further methods about the topic
If you really understood your topic, you found ‘suggestions for future research’ in the discussion sections or you realize that something would be a good study, but it hasn’t been done. For instance, I plan (so you can’t use this one) to combine cross-race ID with Fast vs Slow presentation of stimuli in eyewitness testimony. The presence of an eyewitness deficit when viewing faces of other ethnicities is well-established. Why is not. The fact that eyewitnesses do better if forced to decide in 3 seconds has been found. By combining both you may better understand why the cross-race deficit occurs. So, I would end up with 4 conditions (same-fast, same-slow, other-fast, other-slow) and hope that the results supported my hypothesis.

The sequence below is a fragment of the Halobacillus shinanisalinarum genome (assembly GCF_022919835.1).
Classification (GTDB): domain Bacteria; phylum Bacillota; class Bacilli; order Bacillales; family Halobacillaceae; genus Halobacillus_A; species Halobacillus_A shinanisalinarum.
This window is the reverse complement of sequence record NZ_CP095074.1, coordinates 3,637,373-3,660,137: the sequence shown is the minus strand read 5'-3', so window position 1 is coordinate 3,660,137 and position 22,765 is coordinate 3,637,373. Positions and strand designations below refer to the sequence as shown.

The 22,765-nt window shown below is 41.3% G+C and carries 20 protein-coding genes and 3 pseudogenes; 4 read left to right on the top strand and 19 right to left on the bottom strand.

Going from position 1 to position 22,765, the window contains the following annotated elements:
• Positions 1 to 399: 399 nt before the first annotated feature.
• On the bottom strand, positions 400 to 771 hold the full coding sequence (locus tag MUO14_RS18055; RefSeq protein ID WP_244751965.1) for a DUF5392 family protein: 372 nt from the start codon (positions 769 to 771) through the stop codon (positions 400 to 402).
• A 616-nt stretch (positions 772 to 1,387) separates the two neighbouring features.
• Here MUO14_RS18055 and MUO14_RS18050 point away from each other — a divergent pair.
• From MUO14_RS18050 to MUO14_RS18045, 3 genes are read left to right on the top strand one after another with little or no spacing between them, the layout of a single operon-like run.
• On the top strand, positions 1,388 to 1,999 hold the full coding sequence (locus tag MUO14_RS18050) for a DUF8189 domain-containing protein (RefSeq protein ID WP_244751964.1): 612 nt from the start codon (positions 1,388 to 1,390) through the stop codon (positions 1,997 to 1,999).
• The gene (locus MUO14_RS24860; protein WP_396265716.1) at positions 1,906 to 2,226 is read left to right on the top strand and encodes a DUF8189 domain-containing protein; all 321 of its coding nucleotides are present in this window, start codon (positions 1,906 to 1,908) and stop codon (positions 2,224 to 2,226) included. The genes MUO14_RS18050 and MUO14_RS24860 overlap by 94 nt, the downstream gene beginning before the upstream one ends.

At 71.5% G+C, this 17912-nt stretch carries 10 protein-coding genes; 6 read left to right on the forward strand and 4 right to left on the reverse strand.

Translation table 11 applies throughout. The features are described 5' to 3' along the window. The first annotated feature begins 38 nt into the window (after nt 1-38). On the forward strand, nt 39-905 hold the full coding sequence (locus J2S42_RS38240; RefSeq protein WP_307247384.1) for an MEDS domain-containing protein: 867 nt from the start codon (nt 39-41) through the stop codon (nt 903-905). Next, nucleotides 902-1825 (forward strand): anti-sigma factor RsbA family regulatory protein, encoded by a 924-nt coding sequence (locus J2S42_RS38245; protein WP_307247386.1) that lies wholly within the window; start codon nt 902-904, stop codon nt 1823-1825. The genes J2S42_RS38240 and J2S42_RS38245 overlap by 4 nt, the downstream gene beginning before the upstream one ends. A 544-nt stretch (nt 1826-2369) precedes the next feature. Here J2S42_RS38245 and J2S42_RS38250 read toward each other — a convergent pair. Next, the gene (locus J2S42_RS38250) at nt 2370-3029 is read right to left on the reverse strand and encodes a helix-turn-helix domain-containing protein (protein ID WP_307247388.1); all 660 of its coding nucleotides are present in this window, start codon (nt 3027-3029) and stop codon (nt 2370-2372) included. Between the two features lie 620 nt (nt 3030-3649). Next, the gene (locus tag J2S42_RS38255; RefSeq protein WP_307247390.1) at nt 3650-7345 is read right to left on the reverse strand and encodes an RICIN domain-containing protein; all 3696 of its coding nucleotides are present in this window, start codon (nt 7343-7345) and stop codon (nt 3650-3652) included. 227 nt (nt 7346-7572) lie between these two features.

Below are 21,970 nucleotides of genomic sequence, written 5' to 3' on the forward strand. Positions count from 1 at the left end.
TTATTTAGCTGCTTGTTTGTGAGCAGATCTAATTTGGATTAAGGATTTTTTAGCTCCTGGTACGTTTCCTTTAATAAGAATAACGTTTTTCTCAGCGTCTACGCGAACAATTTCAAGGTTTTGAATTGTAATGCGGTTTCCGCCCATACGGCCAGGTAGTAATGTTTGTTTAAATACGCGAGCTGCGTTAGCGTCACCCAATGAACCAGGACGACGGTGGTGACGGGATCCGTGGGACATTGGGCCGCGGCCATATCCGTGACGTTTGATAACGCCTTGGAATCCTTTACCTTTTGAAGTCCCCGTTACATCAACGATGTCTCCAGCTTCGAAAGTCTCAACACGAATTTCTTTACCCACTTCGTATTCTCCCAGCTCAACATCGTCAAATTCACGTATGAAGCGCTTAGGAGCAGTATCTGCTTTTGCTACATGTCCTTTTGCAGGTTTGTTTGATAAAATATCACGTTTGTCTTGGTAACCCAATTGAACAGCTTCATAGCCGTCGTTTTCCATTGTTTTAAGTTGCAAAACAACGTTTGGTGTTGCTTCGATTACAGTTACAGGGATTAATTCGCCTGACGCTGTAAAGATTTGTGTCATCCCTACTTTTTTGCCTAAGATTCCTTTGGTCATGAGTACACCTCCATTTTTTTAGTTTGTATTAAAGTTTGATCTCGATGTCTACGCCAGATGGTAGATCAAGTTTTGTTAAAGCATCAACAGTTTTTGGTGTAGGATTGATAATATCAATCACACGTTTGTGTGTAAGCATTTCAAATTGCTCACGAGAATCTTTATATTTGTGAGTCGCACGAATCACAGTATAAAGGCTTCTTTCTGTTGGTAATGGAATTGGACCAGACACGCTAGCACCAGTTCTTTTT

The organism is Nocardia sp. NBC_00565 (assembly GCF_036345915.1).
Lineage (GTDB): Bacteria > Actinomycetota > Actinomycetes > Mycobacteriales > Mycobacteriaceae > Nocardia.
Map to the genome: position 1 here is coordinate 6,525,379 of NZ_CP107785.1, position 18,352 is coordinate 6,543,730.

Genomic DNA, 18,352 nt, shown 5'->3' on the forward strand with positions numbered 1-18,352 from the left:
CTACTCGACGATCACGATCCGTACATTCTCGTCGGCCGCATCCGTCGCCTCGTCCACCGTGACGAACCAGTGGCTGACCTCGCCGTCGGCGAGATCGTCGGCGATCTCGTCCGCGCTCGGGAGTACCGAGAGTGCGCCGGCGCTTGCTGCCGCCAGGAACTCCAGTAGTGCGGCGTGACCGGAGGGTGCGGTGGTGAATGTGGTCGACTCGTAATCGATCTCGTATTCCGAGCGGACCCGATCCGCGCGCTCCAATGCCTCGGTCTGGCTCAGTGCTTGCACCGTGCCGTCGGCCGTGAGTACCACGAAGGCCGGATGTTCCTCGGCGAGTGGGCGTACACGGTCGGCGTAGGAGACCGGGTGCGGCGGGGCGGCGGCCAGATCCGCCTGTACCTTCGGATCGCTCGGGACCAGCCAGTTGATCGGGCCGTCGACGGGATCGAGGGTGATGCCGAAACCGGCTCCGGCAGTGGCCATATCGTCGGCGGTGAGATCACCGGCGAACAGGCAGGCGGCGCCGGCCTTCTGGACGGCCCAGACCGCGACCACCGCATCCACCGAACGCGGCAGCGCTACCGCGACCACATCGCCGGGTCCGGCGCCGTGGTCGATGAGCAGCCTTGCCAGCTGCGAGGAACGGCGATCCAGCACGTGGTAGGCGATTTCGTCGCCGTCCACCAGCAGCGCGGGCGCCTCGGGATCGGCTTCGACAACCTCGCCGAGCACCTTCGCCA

I don’t expect you guys to really do a great job at this. You are inexperienced and this is a REALLY short time frame to really absorb a topic to where you can predict the next study. That was one reason to limit your topics and give you starter articles. But, I do expect you to make a ‘good faith effort’.
Look at the methods of similar studies. Create just a methods section to go with your paper on the topic. Include things like the type of stimuli to be viewed, or the type of survey questions you would use, or the details of what task it was. A method section should allow someone else to read it and replicate your study.
This can be pretty short. Read the APA Manual on what does and does not go in a Methods section. Model it after the studies that did something similar. Often, you can almost plagiarize the methods of others. If yours is the ‘next step’ in this research, it should be very similar and you just change a factor or two. Yours can be simpler than those you read. Just address one thing, so a 2 or maybe 3 group experiment is the simplest thing.